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Was Enron Just a Dream?

Cox will return the SEC to its lax old ways.

June 17, 2005|JONATHAN CHAIT

Remember Enron? In calendar years, the scandal occurred just three years ago, but in political time it's been eons. Back then, in the wake of news reports showing how Enron had fleeced its investors and put its employees at risk, the public was up in arms.

"Suddenly there may be a political price to pay for not acting," the New York Times reported. President Bush professed "outrage" over the scandal and declared support for reforms.

Those days are long over. Today, all the pressure comes from business lobbyists who chafe at tough new restrictions and the Securities and Exchange Commission breathing down their necks. They yearn for the good old lax pre-Enron days. And Rep. Christopher Cox (R-Newport Beach), Bush's nominee to head the SEC, is just the man to give it to them.

Bush's taste in SEC chairmen was best reflected by Harvey Pitt, his first appointee in 2001. Before his nomination, Pitt spent most of his career representing the industries that the SEC regulates. He began his SEC tenure by replacing career staffers with fellow industry representatives, declaring an amnesty against previous violators and promising, "We aren't going to play 'gotcha.' " Most notoriously, he called for "a kinder, gentler" SEC.

This suited Bush just fine until Enron broke the next year. At that point, having an obvious industry lap dog as SEC chairman proved to be too much of a liability. Bush had to replace Pitt with William Donaldson, an old-line Republican (which is to say, a Republican who occasionally disagreed with the business lobby). Donaldson, a longtime Bush family friend, had a reputation for integrity, but he was not expected to make waves.

Instead, he proved unexpectedly tough. Businesses howled, and now that everybody has completely forgotten about Enron, Bush feels free to force out Donaldson and replace him with the distinctly Pitt-like Cox.

Cox's defenders offer two rationales. The first, and most obviously hilarious, is "consensus."

As Sen. Richard Shelby (R-Ala.) told the New York Times, "I have long thought that the lack of consensus on a number of big issues was very troubling, with 3-to-2 votes, and especially with a Republican chairman slipping from the other two Republicans on several big votes. Under Chris Cox, you are probably not going to have much of that." No, you're probably going to have 3-to-2 votes going the other way. How will this produce consensus? I'm not sure, but I believe it would work something like Bush's 2000 campaign promise to end partisan acrimony in Washington.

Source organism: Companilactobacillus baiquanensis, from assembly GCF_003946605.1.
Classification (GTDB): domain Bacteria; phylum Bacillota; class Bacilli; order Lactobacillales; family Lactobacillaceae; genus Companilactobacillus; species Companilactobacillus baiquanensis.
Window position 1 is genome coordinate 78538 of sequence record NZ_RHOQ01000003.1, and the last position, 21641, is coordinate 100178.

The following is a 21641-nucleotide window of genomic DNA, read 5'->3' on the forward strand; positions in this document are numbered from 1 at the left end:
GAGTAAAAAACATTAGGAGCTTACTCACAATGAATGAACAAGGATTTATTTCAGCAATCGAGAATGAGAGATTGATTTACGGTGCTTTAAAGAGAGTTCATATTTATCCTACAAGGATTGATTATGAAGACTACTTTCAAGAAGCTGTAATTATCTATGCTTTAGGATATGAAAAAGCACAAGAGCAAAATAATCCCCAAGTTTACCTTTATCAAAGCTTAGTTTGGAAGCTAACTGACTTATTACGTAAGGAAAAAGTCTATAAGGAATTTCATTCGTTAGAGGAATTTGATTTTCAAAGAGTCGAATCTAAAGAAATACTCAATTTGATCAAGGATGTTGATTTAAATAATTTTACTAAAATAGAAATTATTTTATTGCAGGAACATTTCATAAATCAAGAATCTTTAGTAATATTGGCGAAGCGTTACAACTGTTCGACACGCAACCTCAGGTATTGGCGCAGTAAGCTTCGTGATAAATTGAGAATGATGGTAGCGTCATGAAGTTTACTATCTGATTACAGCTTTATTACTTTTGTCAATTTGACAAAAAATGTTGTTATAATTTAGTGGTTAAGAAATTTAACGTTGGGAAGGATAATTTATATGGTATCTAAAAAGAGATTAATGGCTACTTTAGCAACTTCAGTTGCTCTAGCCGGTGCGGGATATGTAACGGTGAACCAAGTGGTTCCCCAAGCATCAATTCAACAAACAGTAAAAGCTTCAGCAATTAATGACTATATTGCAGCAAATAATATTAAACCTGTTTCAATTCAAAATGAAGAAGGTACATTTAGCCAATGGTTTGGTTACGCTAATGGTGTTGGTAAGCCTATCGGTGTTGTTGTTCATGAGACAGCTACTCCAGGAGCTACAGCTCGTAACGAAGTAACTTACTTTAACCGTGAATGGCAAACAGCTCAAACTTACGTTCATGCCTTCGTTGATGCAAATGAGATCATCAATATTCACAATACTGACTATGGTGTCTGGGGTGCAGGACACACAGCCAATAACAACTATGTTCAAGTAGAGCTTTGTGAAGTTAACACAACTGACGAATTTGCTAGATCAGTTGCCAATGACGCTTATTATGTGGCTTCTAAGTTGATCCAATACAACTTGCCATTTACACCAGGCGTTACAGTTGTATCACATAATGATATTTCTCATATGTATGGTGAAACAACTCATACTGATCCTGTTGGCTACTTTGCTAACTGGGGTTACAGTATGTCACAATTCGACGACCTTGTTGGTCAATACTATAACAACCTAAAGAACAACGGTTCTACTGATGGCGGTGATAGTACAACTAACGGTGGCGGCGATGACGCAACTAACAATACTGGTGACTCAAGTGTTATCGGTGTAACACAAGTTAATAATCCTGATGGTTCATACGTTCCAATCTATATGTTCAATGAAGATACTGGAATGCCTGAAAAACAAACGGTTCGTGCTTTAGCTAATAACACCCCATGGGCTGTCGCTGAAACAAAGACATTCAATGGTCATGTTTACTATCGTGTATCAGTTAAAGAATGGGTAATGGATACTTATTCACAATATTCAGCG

The second rationale, offered with a somewhat straighter face, is that Cox is (in Bush's words) "a champion of the free-enterprise system." This description reflects a common confusion between support for free enterprise and slavish espousal of anything businesses desire, which may or may not have anything to do with free markets.

Cox endeared himself to the business lobby not only through his general pro-business views but specifically with his long-standing crusade to let businesses disguise the cost of stock options. Stock options are a perfectly fine way for businesses to compensate their employees and give them an incentive to participate in the company's growth. The trouble is that corporations can treat them as a cost in their tax statements, without disclosing the cost in their financial statements. In other words, they make themselves look poor to the IRS and rich to their stockholders. Government regulators and reformers in Congress have tried to end this double standard -- claiming support from such capitalist icons as Alan Greenspan and Warren Buffett -- but corporate lobbyists have squelched them for years, with Cox as their chief water carrier.

How does it help the "free market" to let companies deceive their shareholders? It doesn't. Economists understand that markets are inefficient when one party has reason to believe that the other is withholding crucial information. (That's why many car buyers steer clear of the used car market.) The same problem applies to capital markets when investors can't be sure that management is leveling with them.

Bush, apparently, doesn't see it that way. In fact, according to his former Treasury secretary, Paul O'Neill, Bush asserted in one meeting that post-Enron uncertainty in the markets was caused by "SEC overreach."

So, in Bush's way of thinking, the problem wasn't that executives were getting away with too much, it was that they were getting away with too little. If that is indeed what's ailing the economy, then the appointment of Cox is an excellent cure.

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